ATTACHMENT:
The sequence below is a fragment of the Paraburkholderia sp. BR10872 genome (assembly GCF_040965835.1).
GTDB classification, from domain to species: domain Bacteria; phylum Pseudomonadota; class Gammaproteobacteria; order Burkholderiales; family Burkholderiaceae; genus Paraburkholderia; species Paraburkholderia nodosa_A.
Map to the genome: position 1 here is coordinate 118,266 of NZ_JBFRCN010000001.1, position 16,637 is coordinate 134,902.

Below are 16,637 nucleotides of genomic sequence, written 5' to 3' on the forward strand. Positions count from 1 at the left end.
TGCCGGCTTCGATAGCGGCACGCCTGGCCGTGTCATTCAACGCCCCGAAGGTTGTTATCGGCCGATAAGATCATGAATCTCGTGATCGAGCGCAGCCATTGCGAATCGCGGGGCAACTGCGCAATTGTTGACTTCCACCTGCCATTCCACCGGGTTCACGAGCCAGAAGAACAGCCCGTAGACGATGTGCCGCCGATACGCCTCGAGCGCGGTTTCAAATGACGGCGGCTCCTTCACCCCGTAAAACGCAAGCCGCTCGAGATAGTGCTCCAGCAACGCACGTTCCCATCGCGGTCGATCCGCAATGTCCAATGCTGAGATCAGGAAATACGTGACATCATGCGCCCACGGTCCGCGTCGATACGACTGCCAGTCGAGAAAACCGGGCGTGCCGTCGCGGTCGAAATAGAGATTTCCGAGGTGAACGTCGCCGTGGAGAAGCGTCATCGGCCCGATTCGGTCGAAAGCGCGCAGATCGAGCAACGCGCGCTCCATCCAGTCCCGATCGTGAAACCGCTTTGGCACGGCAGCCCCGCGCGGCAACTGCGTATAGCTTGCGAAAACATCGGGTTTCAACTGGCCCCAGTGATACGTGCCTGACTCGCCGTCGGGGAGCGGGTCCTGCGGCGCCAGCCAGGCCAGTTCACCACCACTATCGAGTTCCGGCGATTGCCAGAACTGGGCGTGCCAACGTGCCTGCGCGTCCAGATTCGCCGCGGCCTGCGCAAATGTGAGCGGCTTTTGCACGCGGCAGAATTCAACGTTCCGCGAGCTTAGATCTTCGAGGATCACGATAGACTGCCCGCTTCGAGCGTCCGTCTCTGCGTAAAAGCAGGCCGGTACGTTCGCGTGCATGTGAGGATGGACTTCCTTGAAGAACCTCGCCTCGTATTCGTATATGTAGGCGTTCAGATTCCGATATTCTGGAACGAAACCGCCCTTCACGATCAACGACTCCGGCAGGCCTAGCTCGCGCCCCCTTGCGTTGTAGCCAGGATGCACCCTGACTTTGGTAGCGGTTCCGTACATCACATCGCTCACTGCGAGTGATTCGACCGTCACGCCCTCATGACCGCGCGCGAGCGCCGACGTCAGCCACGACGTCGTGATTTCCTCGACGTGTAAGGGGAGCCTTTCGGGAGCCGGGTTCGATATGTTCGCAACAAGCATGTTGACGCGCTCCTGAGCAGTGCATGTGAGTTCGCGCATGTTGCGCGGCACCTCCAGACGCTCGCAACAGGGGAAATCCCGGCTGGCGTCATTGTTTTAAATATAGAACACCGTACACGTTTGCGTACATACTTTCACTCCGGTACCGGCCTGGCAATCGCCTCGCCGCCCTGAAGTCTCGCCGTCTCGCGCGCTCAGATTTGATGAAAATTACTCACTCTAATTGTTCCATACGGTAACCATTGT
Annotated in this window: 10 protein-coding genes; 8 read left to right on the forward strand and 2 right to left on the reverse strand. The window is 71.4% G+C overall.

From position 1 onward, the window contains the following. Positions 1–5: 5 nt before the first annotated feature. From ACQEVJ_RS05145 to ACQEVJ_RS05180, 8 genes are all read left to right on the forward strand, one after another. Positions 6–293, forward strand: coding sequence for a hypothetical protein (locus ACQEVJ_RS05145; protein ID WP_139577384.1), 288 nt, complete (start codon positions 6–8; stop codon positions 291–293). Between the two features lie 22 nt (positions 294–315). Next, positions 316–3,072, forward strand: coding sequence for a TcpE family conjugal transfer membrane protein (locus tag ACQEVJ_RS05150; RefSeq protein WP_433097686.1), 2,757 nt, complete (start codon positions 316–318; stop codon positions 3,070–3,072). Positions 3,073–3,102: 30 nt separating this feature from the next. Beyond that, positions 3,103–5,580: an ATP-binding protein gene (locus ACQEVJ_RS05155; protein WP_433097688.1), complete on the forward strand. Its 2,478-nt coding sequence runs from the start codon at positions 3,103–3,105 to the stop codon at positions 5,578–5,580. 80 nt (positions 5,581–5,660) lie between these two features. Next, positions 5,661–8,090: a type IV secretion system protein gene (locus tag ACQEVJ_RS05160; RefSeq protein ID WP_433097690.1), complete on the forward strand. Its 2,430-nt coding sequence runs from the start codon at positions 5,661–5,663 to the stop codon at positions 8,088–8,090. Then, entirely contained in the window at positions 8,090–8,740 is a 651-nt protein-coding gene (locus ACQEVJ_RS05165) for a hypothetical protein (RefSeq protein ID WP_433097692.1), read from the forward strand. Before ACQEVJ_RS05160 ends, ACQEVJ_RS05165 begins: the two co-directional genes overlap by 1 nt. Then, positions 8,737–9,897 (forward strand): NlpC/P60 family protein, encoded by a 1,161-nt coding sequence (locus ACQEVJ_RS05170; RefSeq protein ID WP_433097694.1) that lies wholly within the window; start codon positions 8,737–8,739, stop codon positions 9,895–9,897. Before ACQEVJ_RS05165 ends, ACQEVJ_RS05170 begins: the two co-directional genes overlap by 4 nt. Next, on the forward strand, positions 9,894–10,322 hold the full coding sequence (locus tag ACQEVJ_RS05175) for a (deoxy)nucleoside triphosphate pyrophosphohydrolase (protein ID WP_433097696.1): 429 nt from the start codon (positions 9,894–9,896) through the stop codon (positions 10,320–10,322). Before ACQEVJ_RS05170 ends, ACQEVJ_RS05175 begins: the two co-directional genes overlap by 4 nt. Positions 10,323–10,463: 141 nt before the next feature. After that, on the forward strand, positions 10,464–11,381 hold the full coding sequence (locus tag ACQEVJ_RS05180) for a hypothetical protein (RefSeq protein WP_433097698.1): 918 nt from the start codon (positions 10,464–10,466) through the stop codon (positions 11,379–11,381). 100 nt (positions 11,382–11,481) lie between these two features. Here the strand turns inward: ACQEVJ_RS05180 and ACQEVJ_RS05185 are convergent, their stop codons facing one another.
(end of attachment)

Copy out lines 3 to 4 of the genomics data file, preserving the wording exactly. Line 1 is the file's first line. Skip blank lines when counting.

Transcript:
Map to the genome: position 1 here is coordinate 118,266 of NZ_JBFRCN010000001.1, position 16,637 is coordinate 134,902.

Below are 16,637 nucleotides of genomic sequence, written 5' to 3' on the forward strand. Positions count from 1 at the left end.